Moore: Coffee and Christianity share qualities of simplicity, goodness (column)
I love coffee. More accurately, I have a dependent relationship with coffee. If you saw the guy passing the finish line of the Gypsum Daze 5K a few years back, 52-ounce “Bubbamug” in hand, that was me. Like I said, it’s dependency, pure and simple.
Having made my morning confession, let me say that I’m not a coffee snob. I’ll drink just about any form of java you put in my hand, and as far as I know, a “pour over” is what you do when you spill your drink. Be it a gourmet Americano from one of our valley’s finest establishments, or the dregs from a gas station pot that’s been on the warmer all day, my only requirement for coffee is that it is hot and plentiful. With just a little cream, thank you very much.
You can experience coffee in a thousand different ways, and places. There’s your kitchen, your favorite restaurant, the myriad choices of coffee houses, and of course, your friendly local gas station. Once inside, you can lounge on a couch, perch on a barstool, sit at a table, stand at a counter, you name it. All the while surrounded by coffee merchandise representing the highest and best of American marketing genius. Tall, grande, venti? Does it come in a barrel? Of course, you have your bazillion varieties of formulas, additives and brewing methods, as in “I’ll have a largefullfatquadshotsuperhotextrapumpmochacarameldarkroastlattee. With room. Hold the whip.” But I digress.
My point is that at some point the trappings surrounding coffee can distract us from the essence of the bean. I mean, if you strip away all the detail, you are left with a steaming cup of caffeinated goodness. Be it in a paper cup or a porcelain demitasse, it’s all about the coffee itself, and it is good.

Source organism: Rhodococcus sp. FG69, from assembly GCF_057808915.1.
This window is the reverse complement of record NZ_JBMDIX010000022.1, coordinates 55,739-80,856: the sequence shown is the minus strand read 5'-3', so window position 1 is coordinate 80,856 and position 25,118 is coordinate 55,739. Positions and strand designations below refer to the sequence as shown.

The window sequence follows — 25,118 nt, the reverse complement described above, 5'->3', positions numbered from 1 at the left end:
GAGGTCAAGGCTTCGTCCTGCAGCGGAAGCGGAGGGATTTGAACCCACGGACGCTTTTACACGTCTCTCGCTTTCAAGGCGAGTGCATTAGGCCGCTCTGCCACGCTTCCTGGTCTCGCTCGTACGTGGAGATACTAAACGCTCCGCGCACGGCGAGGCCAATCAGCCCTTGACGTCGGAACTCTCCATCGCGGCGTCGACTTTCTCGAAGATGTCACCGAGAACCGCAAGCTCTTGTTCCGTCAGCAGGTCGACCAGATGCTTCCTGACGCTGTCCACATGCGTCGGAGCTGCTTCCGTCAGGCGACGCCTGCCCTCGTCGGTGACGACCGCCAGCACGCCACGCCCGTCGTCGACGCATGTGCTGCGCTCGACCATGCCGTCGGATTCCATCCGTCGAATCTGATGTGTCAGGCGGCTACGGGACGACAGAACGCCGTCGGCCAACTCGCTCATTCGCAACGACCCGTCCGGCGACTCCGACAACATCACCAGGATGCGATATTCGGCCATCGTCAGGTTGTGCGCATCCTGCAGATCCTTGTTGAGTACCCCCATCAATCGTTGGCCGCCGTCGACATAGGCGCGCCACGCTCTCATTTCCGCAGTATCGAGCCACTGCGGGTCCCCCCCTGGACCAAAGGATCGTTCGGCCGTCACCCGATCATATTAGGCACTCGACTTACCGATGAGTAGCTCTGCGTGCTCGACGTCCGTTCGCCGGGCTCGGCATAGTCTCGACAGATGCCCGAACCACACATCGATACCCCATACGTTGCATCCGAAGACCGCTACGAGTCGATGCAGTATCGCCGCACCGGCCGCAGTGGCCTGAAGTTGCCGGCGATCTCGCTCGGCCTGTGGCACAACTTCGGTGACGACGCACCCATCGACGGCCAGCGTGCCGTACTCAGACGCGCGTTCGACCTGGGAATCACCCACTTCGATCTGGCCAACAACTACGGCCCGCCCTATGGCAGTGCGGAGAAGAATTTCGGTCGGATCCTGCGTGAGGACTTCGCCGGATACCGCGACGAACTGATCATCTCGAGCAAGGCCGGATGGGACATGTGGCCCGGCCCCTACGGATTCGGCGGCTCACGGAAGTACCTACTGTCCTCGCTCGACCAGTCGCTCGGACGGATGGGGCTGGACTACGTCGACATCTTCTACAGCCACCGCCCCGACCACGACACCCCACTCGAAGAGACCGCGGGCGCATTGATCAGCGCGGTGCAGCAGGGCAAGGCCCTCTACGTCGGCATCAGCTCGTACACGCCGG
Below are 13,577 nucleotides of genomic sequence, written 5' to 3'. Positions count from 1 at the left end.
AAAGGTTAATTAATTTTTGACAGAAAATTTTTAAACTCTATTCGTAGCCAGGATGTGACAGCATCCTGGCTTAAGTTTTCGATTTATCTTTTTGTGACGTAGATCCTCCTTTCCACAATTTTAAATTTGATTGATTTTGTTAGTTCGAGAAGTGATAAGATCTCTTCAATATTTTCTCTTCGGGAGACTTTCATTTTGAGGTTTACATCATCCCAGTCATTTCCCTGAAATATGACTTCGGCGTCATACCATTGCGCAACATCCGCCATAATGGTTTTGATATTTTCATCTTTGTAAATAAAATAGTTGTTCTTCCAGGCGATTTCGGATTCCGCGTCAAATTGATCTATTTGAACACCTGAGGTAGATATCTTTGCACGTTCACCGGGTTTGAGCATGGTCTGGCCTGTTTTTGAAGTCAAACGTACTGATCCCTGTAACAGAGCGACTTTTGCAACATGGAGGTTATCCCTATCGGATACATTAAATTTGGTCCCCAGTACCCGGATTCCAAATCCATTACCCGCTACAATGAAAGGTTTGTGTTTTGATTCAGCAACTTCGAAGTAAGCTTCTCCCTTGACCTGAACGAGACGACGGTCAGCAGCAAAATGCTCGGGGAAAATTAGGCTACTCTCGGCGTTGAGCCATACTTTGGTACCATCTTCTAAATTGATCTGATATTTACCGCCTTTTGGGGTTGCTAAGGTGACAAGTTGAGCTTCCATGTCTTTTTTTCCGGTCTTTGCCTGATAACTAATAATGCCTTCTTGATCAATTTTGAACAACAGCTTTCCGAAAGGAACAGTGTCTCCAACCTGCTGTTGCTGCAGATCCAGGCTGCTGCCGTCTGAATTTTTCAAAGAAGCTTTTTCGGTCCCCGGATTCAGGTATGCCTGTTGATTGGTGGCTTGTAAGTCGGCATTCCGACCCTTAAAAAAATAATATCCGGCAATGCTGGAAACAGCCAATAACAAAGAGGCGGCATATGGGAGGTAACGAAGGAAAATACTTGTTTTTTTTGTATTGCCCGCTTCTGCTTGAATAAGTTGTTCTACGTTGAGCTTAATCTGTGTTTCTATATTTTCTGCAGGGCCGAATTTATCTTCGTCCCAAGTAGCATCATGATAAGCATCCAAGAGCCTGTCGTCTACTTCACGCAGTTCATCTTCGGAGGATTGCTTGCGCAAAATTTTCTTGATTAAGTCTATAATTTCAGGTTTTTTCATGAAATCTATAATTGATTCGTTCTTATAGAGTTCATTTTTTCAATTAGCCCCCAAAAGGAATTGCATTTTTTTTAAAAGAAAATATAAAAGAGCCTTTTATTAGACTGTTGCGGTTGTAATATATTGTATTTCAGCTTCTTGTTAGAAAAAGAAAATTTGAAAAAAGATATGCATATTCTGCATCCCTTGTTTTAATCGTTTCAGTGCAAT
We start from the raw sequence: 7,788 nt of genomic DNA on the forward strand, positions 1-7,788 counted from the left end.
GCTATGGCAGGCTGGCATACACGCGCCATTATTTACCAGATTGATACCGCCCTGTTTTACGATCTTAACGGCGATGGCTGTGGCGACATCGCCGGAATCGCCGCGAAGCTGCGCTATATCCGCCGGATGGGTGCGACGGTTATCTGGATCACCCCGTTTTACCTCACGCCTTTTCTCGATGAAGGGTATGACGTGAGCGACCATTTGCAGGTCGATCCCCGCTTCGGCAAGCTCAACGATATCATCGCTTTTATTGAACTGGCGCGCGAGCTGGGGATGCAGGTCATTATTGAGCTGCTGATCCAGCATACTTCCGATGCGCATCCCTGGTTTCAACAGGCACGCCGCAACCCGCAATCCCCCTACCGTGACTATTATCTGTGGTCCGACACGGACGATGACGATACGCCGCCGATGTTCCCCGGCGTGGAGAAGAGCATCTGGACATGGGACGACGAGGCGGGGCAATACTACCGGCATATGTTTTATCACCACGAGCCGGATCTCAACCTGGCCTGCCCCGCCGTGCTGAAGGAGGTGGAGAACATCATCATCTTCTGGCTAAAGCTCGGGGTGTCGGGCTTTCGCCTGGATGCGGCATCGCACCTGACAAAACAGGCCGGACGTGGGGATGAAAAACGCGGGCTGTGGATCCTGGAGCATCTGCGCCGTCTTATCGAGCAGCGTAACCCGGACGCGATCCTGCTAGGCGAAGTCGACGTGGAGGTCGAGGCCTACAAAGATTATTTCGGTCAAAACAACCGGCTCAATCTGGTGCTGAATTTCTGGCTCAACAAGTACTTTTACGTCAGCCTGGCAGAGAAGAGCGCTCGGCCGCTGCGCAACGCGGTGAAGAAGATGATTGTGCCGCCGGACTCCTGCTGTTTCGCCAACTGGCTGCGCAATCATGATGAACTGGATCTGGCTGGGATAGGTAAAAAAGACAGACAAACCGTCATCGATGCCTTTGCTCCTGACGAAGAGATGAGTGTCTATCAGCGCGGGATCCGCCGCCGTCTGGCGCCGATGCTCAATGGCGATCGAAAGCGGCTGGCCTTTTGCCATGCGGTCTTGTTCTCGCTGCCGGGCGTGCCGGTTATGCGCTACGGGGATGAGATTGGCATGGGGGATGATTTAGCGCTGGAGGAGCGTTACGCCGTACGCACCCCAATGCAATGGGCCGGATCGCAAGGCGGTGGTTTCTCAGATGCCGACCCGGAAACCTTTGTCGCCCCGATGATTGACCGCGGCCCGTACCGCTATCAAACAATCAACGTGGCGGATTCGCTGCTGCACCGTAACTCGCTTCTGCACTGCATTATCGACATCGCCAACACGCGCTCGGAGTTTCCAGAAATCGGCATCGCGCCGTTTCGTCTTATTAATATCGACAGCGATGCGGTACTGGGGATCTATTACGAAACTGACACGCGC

Let me paint a picture. You have your own version, at least if you are a coffee person. It’s the third day of black-powder season a few miles above Deep Lake up in the Flat Tops. If you’ve never done the drive up Coffee Pot road (I love that name), you’re missing out. Anyway, after 30 minutes of trying to mentally will my friend, Greg, to get up and start the stove, I finally drag myself out of the tent and get the coffee started in my old Macgyver’d camp percolator. After a few minutes, it happens. As the sun breaks upon the frost of the surrounding trees, Greg pours the elixir into the camp mug held in my freezing hands. With the steam rising in front if my eyes, the warmth moves from my hands to my lips as I anticipate the coming bliss. For me, this is the essence of coffee. After a few minutes of silence, Greg looks up from his cup and asks “How can so much joy come from something so simple?”
My name is Ethan, and I’m one of your neighbors here in our valley. With this column I hope to press into a great joy that comes from something ultimately simple. But it’s not coffee. It is the thing in life I am far more dependent upon, and that is my faith in Jesus Christ. Like that cup of coffee you are holding, there are uncountable varieties, settings and trappings that so often surround this thing called Christianity.
My intent, hopefully with honesty, humility and maybe a little humor, is to strip away the trappings and baggage of religion and Christian culture that too often obscure what is most important. At least for me, this isn’t about religion at all. It’s about Jesus himself, and the essential claim that he is god and he is good. As my friend Greg asked, “How can so much joy come from something so simple?” That’s the question I’m going to explore, and I invite you to join me.
Ethan Moore is the pastor of Trinity Church in Edwards. He and his wife Lisa have lived in the valley since 1995. He can be reached at firstname.lastname@example.org, and he would love to have a cup of coffee with you.
Vail Mountain opens Nov. 15, about a week earlier than normal. But that earlier opening will be out of Vail Village, not Lionshead.